Another problem with prior enteral feeding tubes is the manner in which the tube is connected or formed at its juncture with the underside of the base or head of the device. Some designs used what are termed bolsters, transition necks or strain relief necks which are areas of added material used to reinforce the juncture between the proximal end of the tube and the underside of the base. The use of this added material, especially when the tubes are formed from silicone rubber, tends to reduce the formation of stress risers in the tube material which can result in leaks in either or both of the inflation lumen and the feeding lumen located in the tube. Leaks in the tube are often the result of the rocking motion the base and tube experience during use as a result of the handling of the device during the administration of food and/or other liquids and drugs as well as the rocking action the device experiences due to the normal movements of the patient. The problem is that the use of this reinforcing material thickens the portion of the device which is in the immediate vicinity of the stoma thereby increasing the contact of the device with the stoma tissue thereby retarding the healing process and reducing the ability of fresh air to circulate around the stoma and promote tissue wellness.

Referring first to FIGS. 1 and 2 of the drawings there is shown a prior art enteral feeding tube assembly 10 including a base 12, a tube 14 and an inflatable balloon 16. As shown in FIG. 2, the assembly 10 extends through a stoma 18 formed in a portion of an animal or human such as the skin or stomach wall 20. The underside 22 of the base 12 rests on and partially in the stoma 18 and the tube 14 extends into the intended portion of the body cavity and is held in place by the inflatable balloon 16. The tube 14 itself typically has one or more fluid channels or lumen. One lumen 24 is used to pass fluids and semi-solid materials such as food, liquids and medications while a second lumen 26 is commonly supplied to allow inflation of the balloon 16. Due to the fact that the person or animal in which the assembly 10 is placed is prone to moving and due to the fact that the assembly is subject to further movement and rocking action when the caregiver is utilizing the assembly 10 to administer food, medications and other liquids, gases and semi-solid materials, the assembly 10 is subject to stresses which can, with time, weaken the assembly 10 and possibly cause what are called "stress risers" in the assembly material which are cracks and holes which can lead to leaking thereby causing the balloon 16 to deflate or the other delivered materials to leak into a non-intended area of the body cavity. In an attempt to minimize this problem, the underside 22 of the base 12 is often configured with bolstering material 28 in the form of what is called a transition neck or strain relief neck to given added integrity to the structure of the assembly. This has been found to be particularly necessary when materials such as silicone are used to form the base 12 and/or the tube 14. This added material 28 is often in contact with the tissue immediately surrounding the stoma 18 and in some instances protrudes down into the stoma 18 as can be seen in FIG. 2. In such cases, this added material 28 can irritate and inflame the tissue surrounding the stoma thereby creating additional discomfort and problems for the patient.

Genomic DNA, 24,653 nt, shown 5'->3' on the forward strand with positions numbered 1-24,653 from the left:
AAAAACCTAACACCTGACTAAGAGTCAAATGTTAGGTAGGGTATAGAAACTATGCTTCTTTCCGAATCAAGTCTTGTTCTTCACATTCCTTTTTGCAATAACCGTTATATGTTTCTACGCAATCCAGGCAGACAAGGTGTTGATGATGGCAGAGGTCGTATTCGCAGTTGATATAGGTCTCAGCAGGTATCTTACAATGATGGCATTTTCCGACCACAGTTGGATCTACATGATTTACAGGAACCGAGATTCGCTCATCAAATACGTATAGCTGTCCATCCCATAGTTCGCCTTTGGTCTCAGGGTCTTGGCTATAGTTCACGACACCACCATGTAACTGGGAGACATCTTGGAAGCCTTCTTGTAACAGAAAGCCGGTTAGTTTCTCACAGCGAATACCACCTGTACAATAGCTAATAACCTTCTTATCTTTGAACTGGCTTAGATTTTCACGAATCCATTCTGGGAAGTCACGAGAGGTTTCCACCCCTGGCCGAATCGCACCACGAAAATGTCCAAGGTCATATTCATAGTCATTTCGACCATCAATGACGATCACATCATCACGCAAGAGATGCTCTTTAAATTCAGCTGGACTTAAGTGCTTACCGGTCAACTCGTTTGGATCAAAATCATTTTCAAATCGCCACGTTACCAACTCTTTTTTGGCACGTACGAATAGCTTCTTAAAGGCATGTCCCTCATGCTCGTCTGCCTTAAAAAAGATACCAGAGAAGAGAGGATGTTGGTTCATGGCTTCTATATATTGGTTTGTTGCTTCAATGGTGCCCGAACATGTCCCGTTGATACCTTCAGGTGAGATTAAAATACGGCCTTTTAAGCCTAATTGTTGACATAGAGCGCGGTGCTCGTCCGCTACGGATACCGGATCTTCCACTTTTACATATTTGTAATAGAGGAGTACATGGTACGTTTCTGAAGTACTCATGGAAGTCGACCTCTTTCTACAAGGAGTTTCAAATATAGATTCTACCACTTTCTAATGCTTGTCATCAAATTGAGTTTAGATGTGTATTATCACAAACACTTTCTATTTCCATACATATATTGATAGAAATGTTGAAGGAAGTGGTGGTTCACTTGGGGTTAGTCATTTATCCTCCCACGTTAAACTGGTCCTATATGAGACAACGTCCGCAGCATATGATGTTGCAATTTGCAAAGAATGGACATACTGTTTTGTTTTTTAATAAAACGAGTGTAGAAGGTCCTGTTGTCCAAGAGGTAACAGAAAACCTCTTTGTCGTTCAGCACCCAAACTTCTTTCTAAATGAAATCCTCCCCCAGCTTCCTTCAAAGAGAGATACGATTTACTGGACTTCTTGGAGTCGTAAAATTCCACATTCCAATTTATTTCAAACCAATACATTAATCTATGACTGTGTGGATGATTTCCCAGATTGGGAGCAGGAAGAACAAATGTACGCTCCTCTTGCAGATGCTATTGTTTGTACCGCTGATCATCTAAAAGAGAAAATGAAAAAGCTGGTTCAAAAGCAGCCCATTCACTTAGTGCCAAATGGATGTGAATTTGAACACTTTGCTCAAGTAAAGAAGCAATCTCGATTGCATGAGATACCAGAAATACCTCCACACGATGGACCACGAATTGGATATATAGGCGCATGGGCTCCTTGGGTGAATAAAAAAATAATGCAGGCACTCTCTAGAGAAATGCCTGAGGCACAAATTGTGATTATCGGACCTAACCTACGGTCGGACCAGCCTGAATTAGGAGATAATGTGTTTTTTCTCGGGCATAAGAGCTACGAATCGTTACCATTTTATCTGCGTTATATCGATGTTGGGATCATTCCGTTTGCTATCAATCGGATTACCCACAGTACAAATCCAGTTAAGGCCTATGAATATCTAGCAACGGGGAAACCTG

There is therefore a need for an improved enteral feeding device design which helps reduce the potential for stoma irritation and trauma.

SUMMARY OF THE INVENTION

In response to the difficulties and problems discussed herein, the present invention provides an enteral feeding device which includes a base adapted to be deployed outside the human body and a tube which is adapted to be deployed within a lumen of the body by insertion through a stoma. The tube has a proximal end, a distal end, an external diameter and a length between the proximal end and the distal end with the tube defining a longitudinal axis generally parallel to the length of the tube. The base has a top surface and a generally opposed bottom surface, a first end and a second end and a first side and a second side generally opposed to one another and connecting the top and bottom surfaces and the first end and the second end. The proximal end of the tube is connected to and depends away from the bottom surface of the base. The bottom surface of the base has a recess and has two opposing pads near the first and second ends of the base that define a plane which is generally parallel to the bottom surface and generally perpendicular to the longitudinal axis of the tube. The recess is between the pads and is generally concave but smoothly transitions into the first and second sides that extend upwardly from their juncture with the bottom surface in a direction toward the top surface of the base. The recess surrounds the proximal end of the tube and is devoid of material forming either the base or the tube so as to form an air space between the bottom surface of the base and the plane.